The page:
• Prototype table cells allow a developer to visually design the user interface elements that will appear in a table cell (such as labels, images etc) and then replicate that prototype cell on demand within the table view of the running application. Prior to the introduction of Storyboards, this would have involved a considerable amount of coding work combined with trial and error. Today a dynamic table view can be created more easily within a storyboard using table view prototype cells. 

    Creating the Example Project

    Start Xcode and create a Single View Application project named TableViewPhiladelphia with the Devices menu set to Universal and with the Swift programming language option selected. 

    We will start with a clean slate by removing the view controller added for us by Xcode. Within the storyboard canvas, select the View Controller scene so that it is highlighted in blue and press the Delete key on the keyboard. Next, select and delete the corresponding ViewController.swift file from the project navigator panel. In the resulting panel select the option to move the file to trash.

    At this point we have a template project consisting solely of a storyboard file and the standard app delegate code file and are ready to begin building a storyboard based application using the UITableView and UITableViewCell classes. 

    Adding the TableView Controller to the Storyboard

    From the perspective of the user, the entry point into this application will be a table view containing a list of attractions in Philadelphia, with each table view cell containing the name of the attraction and corresponding image. As such, we will need to add a Table View Controller instance to the storyboard file. Select the Main.storyboard file so that the canvas appears in the center of the Xcode window. From within the Object Library panel (accessible via the View -> Utilities -> Show Object Library menu option) drag a Table View Controller object and drop it onto the storyboard canvas as illustrated below:


    With the new view controller selected in the storyboard, display the Attributes Inspector and enable the Is initial View Controller attribute as shown below.


    Within the storyboard we now have a table view controller instance. Within this instance is also a prototype table view cell that we will be able to configure to design the cells for our table. At the moment these are generic UITableViewCell and UITableViewController classes that do not give us much in the way of control within our application code. So that we can extend the functionality of these instances we need to declare them as being subclasses of UITableViewController and UITableViewCell respectively. Before doing so, however, we need to actually create those subclasses.

    We will be declaring the Table View Controller instance within our storyboard as being a subclass of UITableViewController named AttractionTableViewController. At present, this subclass does not exist within our project so clearly we need to create it before proceeding. To achieve this, select the File -> New -> File… menu option and in the resulting panel select the option to create a new iOS Source Cocoa Touch class. Click Next and on the subsequent screen, name the class PhiladelphiaTableViewController and change the Subclass of menu to UITableViewController. Make sure that the Also create XIB file option is turned off and click Next. Select a location into which to generate the new class files before clicking the Create button.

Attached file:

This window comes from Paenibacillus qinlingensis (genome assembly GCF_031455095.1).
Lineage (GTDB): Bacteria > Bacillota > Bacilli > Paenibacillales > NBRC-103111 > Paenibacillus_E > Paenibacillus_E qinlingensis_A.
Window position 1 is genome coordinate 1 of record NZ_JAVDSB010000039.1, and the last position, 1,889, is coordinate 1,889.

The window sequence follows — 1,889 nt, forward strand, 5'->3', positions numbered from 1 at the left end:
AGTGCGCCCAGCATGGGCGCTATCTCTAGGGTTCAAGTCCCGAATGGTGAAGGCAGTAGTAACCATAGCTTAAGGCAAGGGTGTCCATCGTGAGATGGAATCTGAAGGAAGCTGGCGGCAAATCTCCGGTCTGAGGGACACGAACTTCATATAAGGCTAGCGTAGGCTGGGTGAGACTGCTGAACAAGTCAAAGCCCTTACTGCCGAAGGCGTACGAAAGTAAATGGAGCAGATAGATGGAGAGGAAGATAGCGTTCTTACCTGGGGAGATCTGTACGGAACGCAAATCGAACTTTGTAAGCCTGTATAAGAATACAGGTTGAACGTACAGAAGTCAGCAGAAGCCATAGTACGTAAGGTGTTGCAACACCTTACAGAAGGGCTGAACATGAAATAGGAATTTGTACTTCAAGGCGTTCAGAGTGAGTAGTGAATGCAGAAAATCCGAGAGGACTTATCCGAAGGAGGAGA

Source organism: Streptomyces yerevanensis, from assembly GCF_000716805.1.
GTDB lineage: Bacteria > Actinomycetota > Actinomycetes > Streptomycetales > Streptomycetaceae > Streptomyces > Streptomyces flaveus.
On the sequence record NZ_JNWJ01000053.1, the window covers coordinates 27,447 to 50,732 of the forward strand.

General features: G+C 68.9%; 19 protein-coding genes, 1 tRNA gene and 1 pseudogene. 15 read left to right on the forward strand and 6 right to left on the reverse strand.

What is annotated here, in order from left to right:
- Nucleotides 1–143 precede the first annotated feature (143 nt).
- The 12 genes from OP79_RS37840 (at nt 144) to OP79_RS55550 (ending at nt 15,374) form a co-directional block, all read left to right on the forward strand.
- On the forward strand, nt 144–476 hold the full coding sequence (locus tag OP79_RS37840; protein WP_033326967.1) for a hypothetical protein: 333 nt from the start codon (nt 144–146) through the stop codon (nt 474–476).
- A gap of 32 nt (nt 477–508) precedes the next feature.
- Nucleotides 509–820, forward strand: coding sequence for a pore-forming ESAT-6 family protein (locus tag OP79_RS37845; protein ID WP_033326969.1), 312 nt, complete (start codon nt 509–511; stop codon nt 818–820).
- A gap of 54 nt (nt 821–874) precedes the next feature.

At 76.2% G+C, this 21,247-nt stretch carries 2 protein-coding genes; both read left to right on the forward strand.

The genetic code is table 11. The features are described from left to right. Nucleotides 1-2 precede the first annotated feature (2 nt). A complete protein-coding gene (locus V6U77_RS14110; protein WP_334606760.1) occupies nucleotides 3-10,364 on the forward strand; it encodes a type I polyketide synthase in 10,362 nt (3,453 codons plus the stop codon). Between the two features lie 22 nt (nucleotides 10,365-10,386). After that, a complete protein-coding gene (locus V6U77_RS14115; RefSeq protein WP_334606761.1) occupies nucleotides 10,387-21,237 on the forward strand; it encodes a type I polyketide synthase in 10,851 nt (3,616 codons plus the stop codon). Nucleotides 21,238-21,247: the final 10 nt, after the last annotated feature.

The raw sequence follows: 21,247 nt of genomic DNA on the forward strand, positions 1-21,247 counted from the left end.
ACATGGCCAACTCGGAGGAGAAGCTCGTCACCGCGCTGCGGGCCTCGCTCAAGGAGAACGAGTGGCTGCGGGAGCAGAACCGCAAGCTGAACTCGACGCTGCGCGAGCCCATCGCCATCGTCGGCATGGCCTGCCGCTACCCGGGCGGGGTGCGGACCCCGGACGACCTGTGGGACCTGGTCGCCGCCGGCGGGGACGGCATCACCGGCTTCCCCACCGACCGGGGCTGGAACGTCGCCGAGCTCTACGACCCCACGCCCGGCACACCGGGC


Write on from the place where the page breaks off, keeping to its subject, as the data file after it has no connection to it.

Creating the UITableViewController and UITableViewCell Subclasses

    Within the Table View Controller added to the storyboard in the previous section, Xcode also added a prototype table cell. Later in this chapter we will add a label and an image view object to this cell. In order to extend this class it is necessary to, once again, create a subclass. Perform this step by selecting the File -> New -> File… menu option. Within the new file dialog select Cocoa Touch Class and click Next. On the following screen, name the new class AttractionTableViewCell, change the Subclass of menu to UITableViewCell and proceed with the class creation. Select a location into which to generate the new class files and click on Create. Next, the items in the storyboard need to be configured to be instances of these subclasses. Begin by selecting the Main.storyboard file and select the Table View Controller scene so that it is highlighted in blue. Within the Identity Inspector panel (View -> Utilities -> Show Identity Inspector) use the Class drop down menu to change the class from UITableViewController to AttractionTableViewController as illustrated in Figure 29-3:


    Similarly, select the prototype table cell within the table view controller storyboard scene and change the class from UITableViewCell to the new AttractionTableViewCell subclass. With the appropriate subclasses created and associated with the objects in the storyboard, the next step is to design the prototype cell.

    Declaring the Cell Reuse Identifier

    Later in the chapter some code will be added to the project to replicate instances of the prototype table cell. This will require that the cell be assigned a reuse identifier. With the storyboard still visible in Xcode, select the prototype table cell and display the Attributes Inspector. Within the inspector, change the Identifier field to AttractionTableCell:


    Designing a Storyboard UITableView Prototype Cell

    Table Views are made up of multiple cells, each of which is actually either an instance of the UITableViewCell class or a subclass thereof. A useful feature of storyboarding allows the developer to visually construct the user interface elements that are to appear in the table cells and then replicate that cell at runtime. For the purposes of this example each table cell needs to display an image view and a label which, in turn, will be connected to outlets that we will later declare in the AttractionTableViewCell subclass. Much like any other Interface Builder layout, components may be dragged from the Object Library panel and dropped onto a scene within the storyboard. With this in mind, drag and drop a Label and an Image View object onto the prototype table cell. Resize and position the items so that the cell layout resembles that illustrated in Figure 29-5, making sure to stretch the label object so that it extends toward the right-hand edge of the cell.